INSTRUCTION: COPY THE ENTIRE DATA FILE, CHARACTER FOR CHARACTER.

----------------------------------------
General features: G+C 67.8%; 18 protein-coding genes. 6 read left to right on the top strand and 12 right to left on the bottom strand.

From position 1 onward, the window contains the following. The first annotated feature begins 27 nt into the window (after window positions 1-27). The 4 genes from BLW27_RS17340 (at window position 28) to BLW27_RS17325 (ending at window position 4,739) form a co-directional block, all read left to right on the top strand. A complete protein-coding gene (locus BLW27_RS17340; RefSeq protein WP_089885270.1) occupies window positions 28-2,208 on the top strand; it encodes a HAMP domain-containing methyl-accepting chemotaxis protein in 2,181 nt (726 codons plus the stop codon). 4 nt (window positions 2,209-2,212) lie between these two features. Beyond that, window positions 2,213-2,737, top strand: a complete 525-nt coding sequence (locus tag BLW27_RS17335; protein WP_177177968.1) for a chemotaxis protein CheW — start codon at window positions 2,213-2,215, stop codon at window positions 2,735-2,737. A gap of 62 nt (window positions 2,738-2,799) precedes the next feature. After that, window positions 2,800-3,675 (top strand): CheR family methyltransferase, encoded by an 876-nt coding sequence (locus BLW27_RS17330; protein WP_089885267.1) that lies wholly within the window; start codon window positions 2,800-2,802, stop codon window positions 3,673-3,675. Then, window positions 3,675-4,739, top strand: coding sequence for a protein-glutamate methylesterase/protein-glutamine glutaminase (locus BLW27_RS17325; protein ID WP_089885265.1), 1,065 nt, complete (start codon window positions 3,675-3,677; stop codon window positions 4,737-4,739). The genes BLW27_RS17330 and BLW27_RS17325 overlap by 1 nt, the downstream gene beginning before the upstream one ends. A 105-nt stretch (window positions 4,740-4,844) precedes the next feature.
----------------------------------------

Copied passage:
General features: G+C 67.8%; 18 protein-coding genes. 6 read left to right on the top strand and 12 right to left on the bottom strand.

From position 1 onward, the window contains the following. The first annotated feature begins 27 nt into the window (after window positions 1-27). The 4 genes from BLW27_RS17340 (at window position 28) to BLW27_RS17325 (ending at window position 4,739) form a co-directional block, all read left to right on the top strand. A complete protein-coding gene (locus BLW27_RS17340; RefSeq protein WP_089885270.1) occupies window positions 28-2,208 on the top strand; it encodes a HAMP domain-containing methyl-accepting chemotaxis protein in 2,181 nt (726 codons plus the stop codon). 4 nt (window positions 2,209-2,212) lie between these two features. Beyond that, window positions 2,213-2,737, top strand: a complete 525-nt coding sequence (locus tag BLW27_RS17335; protein WP_177177968.1) for a chemotaxis protein CheW — start codon at window positions 2,213-2,215, stop codon at window positions 2,735-2,737. A gap of 62 nt (window positions 2,738-2,799) precedes the next feature. After that, window positions 2,800-3,675 (top strand): CheR family methyltransferase, encoded by an 876-nt coding sequence (locus BLW27_RS17330; protein WP_089885267.1) that lies wholly within the window; start codon window positions 2,800-2,802, stop codon window positions 3,673-3,675. Then, window positions 3,675-4,739, top strand: coding sequence for a protein-glutamate methylesterase/protein-glutamine glutaminase (locus BLW27_RS17325; protein ID WP_089885265.1), 1,065 nt, complete (start codon window positions 3,675-3,677; stop codon window positions 4,737-4,739). The genes BLW27_RS17330 and BLW27_RS17325 overlap by 1 nt, the downstream gene beginning before the upstream one ends. A 105-nt stretch (window positions 4,740-4,844) precedes the next feature.